And now something non-snarky about player weight

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We laugh at the Best Shape of His Life reports and we shake our heads in confusion at how someone like Jesus Montero can’t seem to take care of himself. But despite its status as an amusing spring training evergreen, player weight it a big deal to them and their teams.

Adam Kilgore wrote a story about it over the weekend. About how the balance is so critical for some players. A pound or two in either direction and they either aren’t at their optimum shape or else they at least don’t feel as though they are. In a world where men believe their performance is impacted by how long their socks are, it’s not at all surprising that so many of them would obsess on whether they weigh 197 or 198.

So yes, while it is fun to mock the notion of player weight being some rock solid predictor of a bounceback season, the subject itself is no laughing matter for most of these guys.

Interesting stuff.

Must-Click Link: The Best “Irony Jerseys”

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Our old friend Joe Posnanski tackles a venerable topic over at MLB.com: guys you totally forgot played for a given team. Mostly superstars who had brief stops at non-signature stations at the end of their careers. Or guys, like Mike Piazza and Reggie Jackson, who were with a team for a blink of an eye in between more famous way stations.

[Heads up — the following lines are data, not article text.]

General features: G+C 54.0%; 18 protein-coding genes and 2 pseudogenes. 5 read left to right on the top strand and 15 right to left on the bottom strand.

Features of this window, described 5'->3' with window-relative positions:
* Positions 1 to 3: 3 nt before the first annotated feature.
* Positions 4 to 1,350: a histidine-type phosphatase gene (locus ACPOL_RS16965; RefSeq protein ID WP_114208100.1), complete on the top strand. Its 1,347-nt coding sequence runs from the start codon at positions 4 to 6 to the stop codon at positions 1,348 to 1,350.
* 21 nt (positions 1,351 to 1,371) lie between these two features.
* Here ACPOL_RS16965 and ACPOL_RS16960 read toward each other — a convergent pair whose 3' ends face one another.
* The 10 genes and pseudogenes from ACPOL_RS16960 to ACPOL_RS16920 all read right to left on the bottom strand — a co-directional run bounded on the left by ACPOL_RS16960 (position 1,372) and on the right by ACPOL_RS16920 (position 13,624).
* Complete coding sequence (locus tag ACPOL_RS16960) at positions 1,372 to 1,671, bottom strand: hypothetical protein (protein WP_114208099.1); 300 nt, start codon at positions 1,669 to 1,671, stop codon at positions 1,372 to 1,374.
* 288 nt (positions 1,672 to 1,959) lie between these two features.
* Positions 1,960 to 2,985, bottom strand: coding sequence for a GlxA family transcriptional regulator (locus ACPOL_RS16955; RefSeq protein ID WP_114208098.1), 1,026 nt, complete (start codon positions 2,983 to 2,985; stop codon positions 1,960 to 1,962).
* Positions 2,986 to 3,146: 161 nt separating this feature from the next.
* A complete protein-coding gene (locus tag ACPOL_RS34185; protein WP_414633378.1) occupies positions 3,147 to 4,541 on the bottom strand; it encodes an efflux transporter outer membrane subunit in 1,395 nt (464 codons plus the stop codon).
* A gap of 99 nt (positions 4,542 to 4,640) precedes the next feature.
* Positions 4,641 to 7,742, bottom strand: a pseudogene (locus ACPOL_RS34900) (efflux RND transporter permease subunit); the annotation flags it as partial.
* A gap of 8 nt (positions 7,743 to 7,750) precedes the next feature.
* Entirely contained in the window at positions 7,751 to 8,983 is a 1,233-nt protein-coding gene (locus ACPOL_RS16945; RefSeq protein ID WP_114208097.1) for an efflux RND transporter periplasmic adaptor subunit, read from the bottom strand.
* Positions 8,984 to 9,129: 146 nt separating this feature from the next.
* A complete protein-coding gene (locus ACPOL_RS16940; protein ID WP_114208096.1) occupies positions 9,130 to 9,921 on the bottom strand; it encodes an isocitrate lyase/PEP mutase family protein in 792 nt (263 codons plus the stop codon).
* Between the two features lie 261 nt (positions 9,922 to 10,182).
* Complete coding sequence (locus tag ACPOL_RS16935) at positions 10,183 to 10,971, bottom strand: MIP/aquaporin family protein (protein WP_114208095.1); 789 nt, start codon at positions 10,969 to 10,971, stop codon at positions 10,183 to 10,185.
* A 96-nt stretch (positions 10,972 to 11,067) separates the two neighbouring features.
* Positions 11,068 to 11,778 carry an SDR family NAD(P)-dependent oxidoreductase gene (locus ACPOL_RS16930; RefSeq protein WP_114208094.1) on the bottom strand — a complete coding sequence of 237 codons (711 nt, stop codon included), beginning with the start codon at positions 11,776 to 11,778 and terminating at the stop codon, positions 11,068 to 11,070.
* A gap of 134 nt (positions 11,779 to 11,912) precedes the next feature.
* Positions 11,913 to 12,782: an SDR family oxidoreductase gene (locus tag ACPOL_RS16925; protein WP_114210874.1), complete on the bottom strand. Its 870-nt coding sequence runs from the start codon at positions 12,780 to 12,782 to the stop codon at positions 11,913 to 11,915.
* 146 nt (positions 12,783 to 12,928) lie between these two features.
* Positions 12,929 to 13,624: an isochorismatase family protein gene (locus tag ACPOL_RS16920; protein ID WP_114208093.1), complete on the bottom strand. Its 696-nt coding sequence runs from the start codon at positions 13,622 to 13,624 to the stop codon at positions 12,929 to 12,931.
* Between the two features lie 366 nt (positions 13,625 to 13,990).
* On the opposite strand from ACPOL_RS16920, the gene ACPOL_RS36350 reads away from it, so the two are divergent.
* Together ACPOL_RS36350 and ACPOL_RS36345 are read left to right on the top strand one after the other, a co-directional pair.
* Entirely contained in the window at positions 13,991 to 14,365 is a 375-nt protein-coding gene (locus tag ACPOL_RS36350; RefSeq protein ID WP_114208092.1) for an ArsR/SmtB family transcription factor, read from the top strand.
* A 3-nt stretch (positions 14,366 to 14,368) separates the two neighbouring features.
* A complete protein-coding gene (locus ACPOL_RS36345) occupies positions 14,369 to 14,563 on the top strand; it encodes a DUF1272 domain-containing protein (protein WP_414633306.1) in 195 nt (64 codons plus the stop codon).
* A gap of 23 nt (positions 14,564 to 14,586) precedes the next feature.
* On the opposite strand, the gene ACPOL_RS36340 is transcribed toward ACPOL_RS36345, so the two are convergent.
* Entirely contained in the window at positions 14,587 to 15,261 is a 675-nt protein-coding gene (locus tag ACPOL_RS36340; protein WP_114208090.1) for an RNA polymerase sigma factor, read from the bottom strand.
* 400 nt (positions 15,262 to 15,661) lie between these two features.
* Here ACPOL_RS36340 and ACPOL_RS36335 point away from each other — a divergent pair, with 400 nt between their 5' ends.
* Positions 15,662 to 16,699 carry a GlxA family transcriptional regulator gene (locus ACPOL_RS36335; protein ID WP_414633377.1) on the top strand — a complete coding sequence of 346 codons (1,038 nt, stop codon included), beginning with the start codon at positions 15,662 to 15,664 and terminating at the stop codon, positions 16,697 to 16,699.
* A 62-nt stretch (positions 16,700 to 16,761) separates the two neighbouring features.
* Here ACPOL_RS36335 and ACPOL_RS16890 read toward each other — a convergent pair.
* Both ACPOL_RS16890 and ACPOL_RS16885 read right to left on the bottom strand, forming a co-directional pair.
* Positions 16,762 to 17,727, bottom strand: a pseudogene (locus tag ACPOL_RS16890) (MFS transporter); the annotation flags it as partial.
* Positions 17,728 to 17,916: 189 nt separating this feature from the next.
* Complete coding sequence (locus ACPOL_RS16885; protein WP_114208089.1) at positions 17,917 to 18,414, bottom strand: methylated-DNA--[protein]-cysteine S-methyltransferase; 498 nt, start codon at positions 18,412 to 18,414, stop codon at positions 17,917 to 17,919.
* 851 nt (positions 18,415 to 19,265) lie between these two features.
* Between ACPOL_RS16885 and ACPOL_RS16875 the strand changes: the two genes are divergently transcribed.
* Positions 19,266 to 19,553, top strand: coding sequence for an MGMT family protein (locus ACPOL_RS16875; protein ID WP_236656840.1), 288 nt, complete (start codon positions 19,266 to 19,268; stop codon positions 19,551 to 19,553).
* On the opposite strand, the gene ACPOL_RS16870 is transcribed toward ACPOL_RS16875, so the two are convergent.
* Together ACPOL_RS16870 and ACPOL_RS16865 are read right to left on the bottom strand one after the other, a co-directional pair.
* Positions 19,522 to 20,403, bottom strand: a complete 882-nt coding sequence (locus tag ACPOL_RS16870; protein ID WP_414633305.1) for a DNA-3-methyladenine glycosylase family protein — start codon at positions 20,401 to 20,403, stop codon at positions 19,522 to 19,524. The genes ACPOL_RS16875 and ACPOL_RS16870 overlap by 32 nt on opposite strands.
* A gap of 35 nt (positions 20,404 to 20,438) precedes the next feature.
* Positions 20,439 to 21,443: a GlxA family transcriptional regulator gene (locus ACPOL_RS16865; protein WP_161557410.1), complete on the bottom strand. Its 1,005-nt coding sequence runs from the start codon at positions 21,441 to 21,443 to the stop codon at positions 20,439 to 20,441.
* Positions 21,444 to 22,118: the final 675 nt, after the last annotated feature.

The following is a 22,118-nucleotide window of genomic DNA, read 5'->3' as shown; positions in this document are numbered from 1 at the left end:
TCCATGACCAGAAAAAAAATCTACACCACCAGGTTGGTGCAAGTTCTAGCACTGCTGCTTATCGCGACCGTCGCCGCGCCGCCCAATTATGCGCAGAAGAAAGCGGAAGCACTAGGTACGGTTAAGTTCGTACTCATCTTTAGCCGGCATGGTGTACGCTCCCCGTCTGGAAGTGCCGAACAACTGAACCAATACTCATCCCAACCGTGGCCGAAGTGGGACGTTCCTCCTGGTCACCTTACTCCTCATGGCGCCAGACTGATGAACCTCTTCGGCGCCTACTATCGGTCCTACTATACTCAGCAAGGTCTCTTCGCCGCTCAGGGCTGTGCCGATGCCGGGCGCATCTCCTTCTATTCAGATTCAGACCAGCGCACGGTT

We’ve all had this conversation before: remember Willie Mays with the Mets? Doc Gooden with the Astros? John Smoltz with the Cardinals? Heck, I had forgotten about Smoltz with the Cardinals and he was a star on my favorite team once upon a time.

Posnanski calls them “Irony Jerseys.” That’s pretty appropriate, as one can totally imagine someone buying, say, that Dale Murphy Rockies jersey in the name of obscurity. Whatever you call it, it’s a good read.

Now, if you’ll excuse me, I’m off to get my Ted Simmons Braves jersey for a party at some place uptown that you’ve probably never heard of.

The Mariners and Cardinals make a minor trade

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The Seattle Mariners and the St. Louis Cardinals have made a minor trade. Seattle has acquired lefty Marco Gonzales from the Cardinals in exchange for outfielder Tyler O’Neill.

Gonzales, the Cardinals’ first round pick out of Gonzaga back in 2013, is in his first season back from Tommy John surgery. It’s been a good season, in which he has posted a 2.78 ERA and 64/17 K/BB ratio over 74.1 innings across two minor league levels. He’s pitched one game for St. Louis this year and got shelled, but we’ll leave that go.

O’Neill is a third rounder from 2013. He has hit .269/.344/.505 in five minor league seasons. He’s holding his own in Triple-A this year, smacking 19 homers in 93 games.